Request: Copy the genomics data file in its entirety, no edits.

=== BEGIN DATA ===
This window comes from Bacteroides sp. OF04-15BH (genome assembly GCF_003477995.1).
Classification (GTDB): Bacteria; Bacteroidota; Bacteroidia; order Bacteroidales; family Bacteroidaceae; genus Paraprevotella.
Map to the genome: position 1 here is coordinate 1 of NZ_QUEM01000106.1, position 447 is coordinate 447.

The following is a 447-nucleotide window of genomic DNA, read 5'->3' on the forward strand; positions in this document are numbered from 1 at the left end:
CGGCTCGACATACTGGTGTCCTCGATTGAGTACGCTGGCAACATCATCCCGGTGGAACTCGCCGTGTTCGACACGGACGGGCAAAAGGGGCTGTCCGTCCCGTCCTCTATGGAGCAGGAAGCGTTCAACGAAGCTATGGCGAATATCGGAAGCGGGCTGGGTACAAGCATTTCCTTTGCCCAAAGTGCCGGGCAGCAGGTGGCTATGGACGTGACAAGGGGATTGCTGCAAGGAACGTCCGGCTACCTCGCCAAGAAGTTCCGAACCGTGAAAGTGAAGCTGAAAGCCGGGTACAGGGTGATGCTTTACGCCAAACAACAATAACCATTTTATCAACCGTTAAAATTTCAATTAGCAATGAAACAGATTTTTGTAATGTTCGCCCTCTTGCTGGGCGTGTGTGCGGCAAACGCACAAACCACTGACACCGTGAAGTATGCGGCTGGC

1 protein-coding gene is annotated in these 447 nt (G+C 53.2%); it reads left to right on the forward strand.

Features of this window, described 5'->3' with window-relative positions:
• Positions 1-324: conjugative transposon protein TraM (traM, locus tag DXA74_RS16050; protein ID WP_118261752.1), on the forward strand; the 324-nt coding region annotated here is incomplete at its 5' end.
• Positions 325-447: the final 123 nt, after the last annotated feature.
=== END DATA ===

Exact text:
This window comes from Bacteroides sp. OF04-15BH (genome assembly GCF_003477995.1).
Classification (GTDB): Bacteria; Bacteroidota; Bacteroidia; order Bacteroidales; family Bacteroidaceae; genus Paraprevotella.
Map to the genome: position 1 here is coordinate 1 of NZ_QUEM01000106.1, position 447 is coordinate 447.

The following is a 447-nucleotide window of genomic DNA, read 5'->3' on the forward strand; positions in this document are numbered from 1 at the left end:
CGGCTCGACATACTGGTGTCCTCGATTGAGTACGCTGGCAACATCATCCCGGTGGAACTCGCCGTGTTCGACACGGACGGGCAAAAGGGGCTGTCCGTCCCGTCCTCTATGGAGCAGGAAGCGTTCAACGAAGCTATGGCGAATATCGGAAGCGGGCTGGGTACAAGCATTTCCTTTGCCCAAAGTGCCGGGCAGCAGGTGGCTATGGACGTGACAAGGGGATTGCTGCAAGGAACGTCCGGCTACCTCGCCAAGAAGTTCCGAACCGTGAAAGTGAAGCTGAAAGCCGGGTACAGGGTGATGCTTTACGCCAAACAACAATAACCATTTTATCAACCGTTAAAATTTCAATTAGCAATGAAACAGATTTTTGTAATGTTCGCCCTCTTGCTGGGCGTGTGTGCGGCAAACGCACAAACCACTGACACCGTGAAGTATGCGGCTGGC

1 protein-coding gene is annotated in these 447 nt (G+C 53.2%); it reads left to right on the forward strand.

Features of this window, described 5'->3' with window-relative positions:
• Positions 1-324: conjugative transposon protein TraM (traM, locus tag DXA74_RS16050; protein ID WP_118261752.1), on the forward strand; the 324-nt coding region annotated here is incomplete at its 5' end.
• Positions 325-447: the final 123 nt, after the last annotated feature.